It will be appreciated that while the present invention is described with reference to particular sites for pressure measurement and for which pressures are derived, the inventive principle is equally applicable to other sites. Moreover, whilst the use of non-invasive techniques is presently preferred for practical reasons, the present invention contemplates the use of an invasively derived waveform or calibration if available or desired. The inventive method may be incorporated in software in any suitable digital processing device, of the type disclosed in the references cited above, as would be readily understood by those skilled in the art.
Referring to FIG. 1, this is a schematic illustration of the pressure measurement sites used according to the following discussion. Three sites are of relevance to this discussion on person 10. The site for which the calibrated pressure waveform is required is illustratively the ascending aorta 14. It will be appreciated that according to the present invention this could be any other site for which suitable transfer functions have been derived, for example, the carotid artery 15. The calibrated measurement may be derived by conventional sphygmomanometry at the brachial artery 11. The waveform may be acquired for the purposes of this example at the radial artery 12--however, it will be appreciated that other sites may be used, for example the finger 13, or carotid artery 15. An uncalibrated waveform may even be acquired at the site for which a calibrated waveform is required, if this is accessible to the pressure measurement instrument.
The waveform may be acquired using any suitable means--for example, a tonometer, or at the finger using the FINIPRES device, or by an in-dwelling pressure catheter. Such devices are widely available commercially, and the reader will be familiar with their operation. The process of acquiring a waveform using a tonometer is described in the O'Rourke et al references cited above. Similarly, the general principles of deriving a waveform for the ascending aorta using transfer functions, and the techniques for deriving such transfer functions, are described in those documents, which are hereby incorporated by reference. Various transfer functions have been published in the scientific literature, which could be adopted for use in the present invention. It will be appreciated that the transfer functions may be derived on a different basis, if desired.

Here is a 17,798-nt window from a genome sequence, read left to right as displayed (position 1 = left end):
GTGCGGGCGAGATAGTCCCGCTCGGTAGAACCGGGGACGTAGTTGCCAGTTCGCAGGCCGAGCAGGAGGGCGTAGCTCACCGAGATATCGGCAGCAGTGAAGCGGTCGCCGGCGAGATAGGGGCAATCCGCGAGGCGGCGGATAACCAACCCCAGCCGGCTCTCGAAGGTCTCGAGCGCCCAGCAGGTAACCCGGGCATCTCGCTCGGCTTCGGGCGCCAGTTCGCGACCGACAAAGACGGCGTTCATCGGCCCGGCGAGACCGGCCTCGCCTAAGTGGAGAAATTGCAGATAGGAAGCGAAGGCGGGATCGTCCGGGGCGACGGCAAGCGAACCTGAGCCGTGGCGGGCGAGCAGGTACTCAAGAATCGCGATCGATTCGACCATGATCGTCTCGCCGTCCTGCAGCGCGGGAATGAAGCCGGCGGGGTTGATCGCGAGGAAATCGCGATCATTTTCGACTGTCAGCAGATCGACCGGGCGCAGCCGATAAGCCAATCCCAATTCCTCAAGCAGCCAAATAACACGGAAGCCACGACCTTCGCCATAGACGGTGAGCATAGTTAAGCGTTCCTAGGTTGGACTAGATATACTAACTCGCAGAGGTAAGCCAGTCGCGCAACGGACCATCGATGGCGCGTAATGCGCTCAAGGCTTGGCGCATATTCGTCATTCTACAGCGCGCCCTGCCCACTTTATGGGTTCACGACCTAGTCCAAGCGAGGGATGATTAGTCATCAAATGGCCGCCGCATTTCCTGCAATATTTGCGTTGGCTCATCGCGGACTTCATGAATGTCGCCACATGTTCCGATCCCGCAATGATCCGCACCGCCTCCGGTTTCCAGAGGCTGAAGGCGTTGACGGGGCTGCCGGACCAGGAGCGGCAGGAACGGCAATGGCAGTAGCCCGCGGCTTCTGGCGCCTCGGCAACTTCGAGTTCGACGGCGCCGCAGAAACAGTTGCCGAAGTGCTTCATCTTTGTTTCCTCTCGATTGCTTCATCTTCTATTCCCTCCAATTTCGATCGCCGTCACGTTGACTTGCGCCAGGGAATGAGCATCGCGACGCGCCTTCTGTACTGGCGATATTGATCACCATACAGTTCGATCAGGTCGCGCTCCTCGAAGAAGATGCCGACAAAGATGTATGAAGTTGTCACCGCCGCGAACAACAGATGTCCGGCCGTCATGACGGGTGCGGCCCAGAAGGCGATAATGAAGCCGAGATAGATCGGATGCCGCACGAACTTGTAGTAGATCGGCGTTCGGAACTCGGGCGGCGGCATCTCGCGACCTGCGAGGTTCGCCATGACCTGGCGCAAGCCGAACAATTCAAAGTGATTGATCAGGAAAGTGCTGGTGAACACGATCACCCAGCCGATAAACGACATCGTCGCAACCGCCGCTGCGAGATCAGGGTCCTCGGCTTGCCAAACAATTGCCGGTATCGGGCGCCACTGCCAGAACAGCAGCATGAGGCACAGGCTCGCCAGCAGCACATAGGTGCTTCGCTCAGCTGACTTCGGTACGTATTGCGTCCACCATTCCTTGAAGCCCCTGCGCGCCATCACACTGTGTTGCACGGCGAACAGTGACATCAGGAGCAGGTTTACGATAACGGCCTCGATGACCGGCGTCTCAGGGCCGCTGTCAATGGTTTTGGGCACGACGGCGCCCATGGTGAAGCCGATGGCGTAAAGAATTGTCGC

FIG. 2 illustrates the process according to the present invention. The waveform is measured at, for example, the radial artery, and the known transfer function used to derive the shape of the waveform at the ascending aorta. A suitable transfer function is shown in FIGS. 4 & 5 between each of the brachial and radial artery, and the ascending aorta. FIG. 3 illustrates typical pressure waveforms at the radial artery, brachial artery and ascending aorta.
At the same time, or shortly before or after, conventional sphygmomanometry may be used to measure the systolic and diastolic pressures at a suitable site, for example at the brachial artery. The transfer function defines a relationship between the relative waveform magnitudes at the different sites related by the function. From the radial artery waveform, a transfer function can be used to derive an uncalibrated waveform at the brachial artery, which can then be calibrated using the measured systolic and diastolic pressures at that site. The ascending aorta waveform can then be calibrated from the relative magnitude of the waveforms at the ascending aorta and the brachial artery, and the known calibration at the brachial artery. Accordingly, the derived ascending aorta pressure waveform can be calibrated. It will be appreciated that the processing using transfer functions is conveniently carried out using the Fourier transform of the waveforms, using a suitably programmed microprocessor.
It will be appreciated that an alternative calculation process could be used. For example, the transfer function between the brachial artery and the radial artery could be used to determine a calibrated radial pressure waveform, and the transfer function to the ascending aorta used to determine the calibrated ascending aorta waveform from the radial waveform.
Another alternative would be to use a transfer function from the calibrated brachial artery waveform to derive the calibrated ascending aorta pressure waveform using the appropriate transfer function. The calculation could also be performed in real time, subject to a suitable processor and software being employed, as would be apparent to those skilled in the art. The basic technique remains the same.
It will be appreciated that the present technique allows for a calibrated waveform to be derived for any selected site, from a waveform measured at a different site, provided the corresponding transfer function is known.
The reader will appreciate that variations and additions are possible within the spirit and scope of the invention, within the general inventive concept.
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|Cooperative Classification||A61B5/02108, A61B5/021|
|Apr 9, 1998||AS||Assignment|
Owner name: PWV MEDICAL PTY LTD., AUSTRALIA
Free format text: ASSIGNMENT OF ASSIGNORS INTEREST;ASSIGNOR:O ROURKE, MICHAEL FRANCIS;REEL/FRAME:009099/0357
Effective date: 19971202
|Aug 13, 2001||AS||Assignment|
Owner name: ATCOR MEDICAL PTY LTD, AUSTRALIA
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Effective date: 20010313
|Aug 7, 2002||FPAY||Fee payment|
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|Jul 11, 2003||AS||Assignment|
Owner name: ATCOR MEDICAL PTY LTD., AUSTRALIA